Bush Has Other Priorities
In any case, Merkel seems not to have convinced Bush on the merits of moving ahead with the TAFTA at this point in time. In fact, Bush did not even mention the idea of a common market during the joint press conference following their meeting.
This is probably because Bush understands that transatlantic trade relations are in a fragile state after talks to reduce barriers to global commerce failed in July 2006. Those negotiations broke down following a disagreement over how much the EU, the United States and other wealthy countries should reduce the farm subsidies and tariffs that poorer states in Africa, Asia and Latin America say prevent them from selling their agricultural goods abroad. Those cuts in farm subsidies and industrial tariffs are essential to concluding a World Trade Organization agreement on liberalization, known as the Doha round.
EU Trade Commissioner Peter Mandelson and EU Commission President José Manuel Barroso met with Bush in Washington on 8 January to try to salvage the Doha round. After that meeting, Bush, said: "I believe we can get a deal done. It's just going to take a lot of will and a lot of hard work to do it.… Trade is the best way to help poor nations develop their economy so that people can realize the benefits of wealth moving throughout their society."
Some analysts say that if there is a deal, it will most likely be announced during the World Economic Forum in Davos, Switzerland, which is scheduled to be held from 24-28 January. But even if Bush wants to reach a deal, important changes to the American political landscape will make it more complicated to reach an agreement. For example, a number of incoming Democrats in the new American Congress made opposition to trade deals a center-piece of their electoral campaigns. Moreover, many influential farming lobbies in the United States are opposed to America making more concessions until they see tariffs fall in Europe and in key developing countries such as India and Brazil.
In any case (and despite the political tensions between Europe and America in recent years), there has been a tremendous surge in trade and investment flows across the Atlantic. In fact, the transatlantic economy in terms of trade and investment accounts for $3 trillion dollars a year, which is about half of all global economic activity. So, despite all the concerns about China and India becoming the economic superpowers of the twenty-first century, the US-European relationship will fundamentally remain the most important part of the global economy for well into the foreseeable future.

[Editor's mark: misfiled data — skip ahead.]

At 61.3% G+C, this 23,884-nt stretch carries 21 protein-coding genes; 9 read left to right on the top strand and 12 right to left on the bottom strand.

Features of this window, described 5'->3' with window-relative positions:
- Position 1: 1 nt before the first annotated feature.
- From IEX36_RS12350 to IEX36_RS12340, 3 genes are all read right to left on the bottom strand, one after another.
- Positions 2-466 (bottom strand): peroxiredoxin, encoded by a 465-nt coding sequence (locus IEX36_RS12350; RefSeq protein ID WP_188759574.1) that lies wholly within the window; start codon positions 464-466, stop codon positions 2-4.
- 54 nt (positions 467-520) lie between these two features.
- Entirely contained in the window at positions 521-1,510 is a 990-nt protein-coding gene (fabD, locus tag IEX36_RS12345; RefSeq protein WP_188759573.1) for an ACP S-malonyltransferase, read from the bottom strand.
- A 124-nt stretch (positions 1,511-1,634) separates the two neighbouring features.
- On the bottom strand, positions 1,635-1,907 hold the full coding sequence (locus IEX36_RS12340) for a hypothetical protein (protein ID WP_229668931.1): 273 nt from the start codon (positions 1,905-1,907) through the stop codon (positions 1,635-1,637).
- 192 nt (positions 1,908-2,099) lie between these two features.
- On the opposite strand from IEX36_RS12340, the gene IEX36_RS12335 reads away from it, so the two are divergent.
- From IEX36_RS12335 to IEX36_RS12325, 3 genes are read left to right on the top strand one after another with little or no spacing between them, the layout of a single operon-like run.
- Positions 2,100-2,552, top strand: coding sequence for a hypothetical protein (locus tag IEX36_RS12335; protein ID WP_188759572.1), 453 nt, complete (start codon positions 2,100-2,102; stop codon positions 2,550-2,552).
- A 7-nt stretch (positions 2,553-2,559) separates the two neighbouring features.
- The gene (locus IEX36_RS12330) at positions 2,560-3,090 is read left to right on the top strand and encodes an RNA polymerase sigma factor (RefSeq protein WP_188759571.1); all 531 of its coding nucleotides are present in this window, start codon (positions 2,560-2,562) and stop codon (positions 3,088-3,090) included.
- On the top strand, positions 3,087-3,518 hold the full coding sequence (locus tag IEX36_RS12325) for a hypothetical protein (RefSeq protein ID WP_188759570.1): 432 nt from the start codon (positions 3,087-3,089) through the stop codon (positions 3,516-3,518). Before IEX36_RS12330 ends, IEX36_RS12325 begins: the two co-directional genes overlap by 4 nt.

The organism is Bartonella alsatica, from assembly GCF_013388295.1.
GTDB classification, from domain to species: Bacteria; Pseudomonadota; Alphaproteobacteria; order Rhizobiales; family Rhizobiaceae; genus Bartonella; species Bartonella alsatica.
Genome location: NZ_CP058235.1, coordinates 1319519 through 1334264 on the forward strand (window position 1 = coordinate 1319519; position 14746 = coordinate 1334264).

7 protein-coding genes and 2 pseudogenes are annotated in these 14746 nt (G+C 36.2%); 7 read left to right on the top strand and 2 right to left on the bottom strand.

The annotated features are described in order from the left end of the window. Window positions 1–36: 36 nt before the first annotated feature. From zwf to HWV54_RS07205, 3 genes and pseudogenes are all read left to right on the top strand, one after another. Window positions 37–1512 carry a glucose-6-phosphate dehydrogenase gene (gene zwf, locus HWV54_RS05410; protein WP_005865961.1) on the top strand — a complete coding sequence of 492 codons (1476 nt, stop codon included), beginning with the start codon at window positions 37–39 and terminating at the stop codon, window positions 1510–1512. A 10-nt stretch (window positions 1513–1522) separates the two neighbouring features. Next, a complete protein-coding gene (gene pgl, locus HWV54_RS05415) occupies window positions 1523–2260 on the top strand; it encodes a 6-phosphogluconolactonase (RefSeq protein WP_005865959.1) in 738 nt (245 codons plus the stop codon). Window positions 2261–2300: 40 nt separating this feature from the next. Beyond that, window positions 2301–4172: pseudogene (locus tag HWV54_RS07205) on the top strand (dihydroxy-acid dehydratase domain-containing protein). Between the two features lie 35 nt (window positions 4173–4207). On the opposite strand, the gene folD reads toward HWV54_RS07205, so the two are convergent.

The real key, therefore, to improving transatlantic relations probably lies less with a TAFTA than with enhanced political and security cooperation. And what Bush needs most is more cooperation from Europe in Afghanistan and Iraq. But with many EU countries refusing even token support in those conflicts, it is hard to see why the White House would want to spend political capital by agreeing to make potentially painful concessions on European trade priorities.
In an article titled "Europe's Afghan Test" Robert Hunter, the former American Ambassador to NATO, writes that "European allies watch the US debate about Iraq with a mixture of schadenfruede and bemused detachment" even though they will share in the consequences of an American failure in Iraq. He also makes the point that NATO allies unanimously accepted responsibility for the success of the United Nations mandated the International Security Assistance Force (ISAF) in Afghanistan, but that most allies have fallen far short of what they agreed to do.
"The EU has been demanding respect from NATO and the United States for its foreign policy and security ambitions. By assuming a greater role in Afghanistan, Europeans can show Washington that they are prepared to take on serious security responsibilities in the Middle East, not just to kibitz and criticize what the United States is doing in Iraq or not doing in Arab-Israeli peacemaking," Hunter writes. "Afghanistan is put up or shut up time for European nations in general and the EU in particular in the greater Middle East."
The price for American support for a transatlantic free trade agreement will almost certainly be a significantly increased European commitment to transatlantic security and defense. The road to a TAFTA, therefore, will lead through Afghanistan and Iraq.